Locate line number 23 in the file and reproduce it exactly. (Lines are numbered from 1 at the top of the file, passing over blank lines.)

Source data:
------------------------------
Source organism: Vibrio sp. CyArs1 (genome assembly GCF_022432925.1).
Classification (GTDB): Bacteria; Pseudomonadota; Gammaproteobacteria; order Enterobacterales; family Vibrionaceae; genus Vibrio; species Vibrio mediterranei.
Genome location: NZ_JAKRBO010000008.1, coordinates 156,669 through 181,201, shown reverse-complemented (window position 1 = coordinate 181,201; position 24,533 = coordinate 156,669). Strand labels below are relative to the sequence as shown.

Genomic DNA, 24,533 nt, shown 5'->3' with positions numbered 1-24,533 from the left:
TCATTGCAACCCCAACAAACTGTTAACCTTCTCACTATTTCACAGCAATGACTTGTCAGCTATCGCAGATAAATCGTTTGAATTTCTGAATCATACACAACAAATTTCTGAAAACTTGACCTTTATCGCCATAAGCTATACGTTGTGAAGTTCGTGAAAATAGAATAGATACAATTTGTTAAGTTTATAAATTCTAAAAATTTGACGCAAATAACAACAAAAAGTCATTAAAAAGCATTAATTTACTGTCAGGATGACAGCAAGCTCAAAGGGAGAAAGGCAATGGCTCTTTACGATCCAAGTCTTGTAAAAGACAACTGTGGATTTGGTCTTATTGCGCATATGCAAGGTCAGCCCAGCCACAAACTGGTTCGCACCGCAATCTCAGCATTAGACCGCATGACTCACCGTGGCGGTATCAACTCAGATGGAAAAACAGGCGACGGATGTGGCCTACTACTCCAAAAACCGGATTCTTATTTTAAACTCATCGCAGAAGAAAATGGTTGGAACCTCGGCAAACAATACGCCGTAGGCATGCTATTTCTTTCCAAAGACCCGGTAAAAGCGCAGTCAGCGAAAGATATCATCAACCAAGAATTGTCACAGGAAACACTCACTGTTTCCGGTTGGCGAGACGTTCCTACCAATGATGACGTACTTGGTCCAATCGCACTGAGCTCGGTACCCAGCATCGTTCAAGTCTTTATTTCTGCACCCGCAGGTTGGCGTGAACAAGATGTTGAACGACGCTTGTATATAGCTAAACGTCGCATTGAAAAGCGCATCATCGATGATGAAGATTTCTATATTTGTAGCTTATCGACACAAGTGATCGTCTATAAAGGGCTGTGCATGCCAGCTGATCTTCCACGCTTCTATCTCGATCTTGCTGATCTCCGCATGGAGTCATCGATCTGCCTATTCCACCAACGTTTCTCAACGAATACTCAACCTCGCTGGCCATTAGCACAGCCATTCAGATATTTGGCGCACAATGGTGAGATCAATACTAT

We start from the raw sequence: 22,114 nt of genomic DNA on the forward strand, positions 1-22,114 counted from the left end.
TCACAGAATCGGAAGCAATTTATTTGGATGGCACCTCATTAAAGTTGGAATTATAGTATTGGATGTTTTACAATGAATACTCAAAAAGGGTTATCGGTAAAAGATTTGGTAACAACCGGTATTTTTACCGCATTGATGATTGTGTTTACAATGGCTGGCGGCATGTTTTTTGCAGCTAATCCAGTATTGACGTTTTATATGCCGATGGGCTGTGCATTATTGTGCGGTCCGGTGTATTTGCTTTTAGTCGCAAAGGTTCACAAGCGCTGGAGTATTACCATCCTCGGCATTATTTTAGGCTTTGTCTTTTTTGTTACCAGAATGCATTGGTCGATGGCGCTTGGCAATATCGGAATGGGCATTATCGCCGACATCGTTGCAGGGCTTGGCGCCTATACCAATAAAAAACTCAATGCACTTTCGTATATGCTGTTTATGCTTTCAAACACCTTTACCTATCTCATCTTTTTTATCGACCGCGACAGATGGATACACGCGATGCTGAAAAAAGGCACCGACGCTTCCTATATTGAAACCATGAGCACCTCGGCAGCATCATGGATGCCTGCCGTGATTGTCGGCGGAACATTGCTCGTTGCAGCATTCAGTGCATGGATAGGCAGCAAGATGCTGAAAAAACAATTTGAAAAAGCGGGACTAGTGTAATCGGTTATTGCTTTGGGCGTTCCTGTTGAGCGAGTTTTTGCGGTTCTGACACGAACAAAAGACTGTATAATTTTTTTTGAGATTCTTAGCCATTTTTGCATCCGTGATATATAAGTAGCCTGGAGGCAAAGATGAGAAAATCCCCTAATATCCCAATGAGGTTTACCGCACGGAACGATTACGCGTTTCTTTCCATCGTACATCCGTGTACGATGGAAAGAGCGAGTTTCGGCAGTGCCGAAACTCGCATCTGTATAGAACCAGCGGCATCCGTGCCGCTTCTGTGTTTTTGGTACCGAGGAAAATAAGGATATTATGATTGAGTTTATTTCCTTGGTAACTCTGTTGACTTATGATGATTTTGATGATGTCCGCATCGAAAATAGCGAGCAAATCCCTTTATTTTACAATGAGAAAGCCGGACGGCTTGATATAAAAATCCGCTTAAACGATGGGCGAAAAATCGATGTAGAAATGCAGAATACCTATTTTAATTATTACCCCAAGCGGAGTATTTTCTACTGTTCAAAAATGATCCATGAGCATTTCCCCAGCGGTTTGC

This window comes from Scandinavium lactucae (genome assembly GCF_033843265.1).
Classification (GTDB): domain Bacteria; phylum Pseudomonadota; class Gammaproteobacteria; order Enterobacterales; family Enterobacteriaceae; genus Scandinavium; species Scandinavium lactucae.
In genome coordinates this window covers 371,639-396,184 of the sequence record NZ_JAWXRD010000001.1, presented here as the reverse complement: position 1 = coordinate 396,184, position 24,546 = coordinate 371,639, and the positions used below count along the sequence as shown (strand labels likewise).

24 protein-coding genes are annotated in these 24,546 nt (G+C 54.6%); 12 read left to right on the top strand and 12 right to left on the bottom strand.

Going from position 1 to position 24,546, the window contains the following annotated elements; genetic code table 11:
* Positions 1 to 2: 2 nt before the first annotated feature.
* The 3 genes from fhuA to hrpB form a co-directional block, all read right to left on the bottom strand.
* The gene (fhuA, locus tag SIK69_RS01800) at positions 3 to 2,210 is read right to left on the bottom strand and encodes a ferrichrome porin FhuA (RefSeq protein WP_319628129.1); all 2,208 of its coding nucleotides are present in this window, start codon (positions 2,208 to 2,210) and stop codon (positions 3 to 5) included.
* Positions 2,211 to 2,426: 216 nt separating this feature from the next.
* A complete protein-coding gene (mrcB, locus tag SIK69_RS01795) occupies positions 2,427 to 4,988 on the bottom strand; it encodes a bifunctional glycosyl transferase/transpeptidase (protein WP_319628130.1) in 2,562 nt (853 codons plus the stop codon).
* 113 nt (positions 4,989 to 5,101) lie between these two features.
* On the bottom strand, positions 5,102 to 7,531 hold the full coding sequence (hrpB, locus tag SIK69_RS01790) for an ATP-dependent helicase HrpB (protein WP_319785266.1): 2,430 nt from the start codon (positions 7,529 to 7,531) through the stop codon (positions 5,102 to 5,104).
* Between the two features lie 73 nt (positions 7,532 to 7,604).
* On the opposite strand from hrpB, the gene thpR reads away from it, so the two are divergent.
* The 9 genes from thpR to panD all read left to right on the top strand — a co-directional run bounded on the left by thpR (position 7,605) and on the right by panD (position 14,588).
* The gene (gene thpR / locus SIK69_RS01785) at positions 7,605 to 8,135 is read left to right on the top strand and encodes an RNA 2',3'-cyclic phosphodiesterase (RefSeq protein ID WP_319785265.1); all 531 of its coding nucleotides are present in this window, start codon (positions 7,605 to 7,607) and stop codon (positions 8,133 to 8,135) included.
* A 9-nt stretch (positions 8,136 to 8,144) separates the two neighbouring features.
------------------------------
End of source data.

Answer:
* The gene (gene thpR / locus SIK69_RS01785) at positions 7,605 to 8,135 is read left to right on the top strand and encodes an RNA 2',3'-cyclic phosphodiesterase (RefSeq protein ID WP_319785265.1); all 531 of its coding nucleotides are present in this window, start codon (positions 7,605 to 7,607) and stop codon (positions 8,133 to 8,135) included.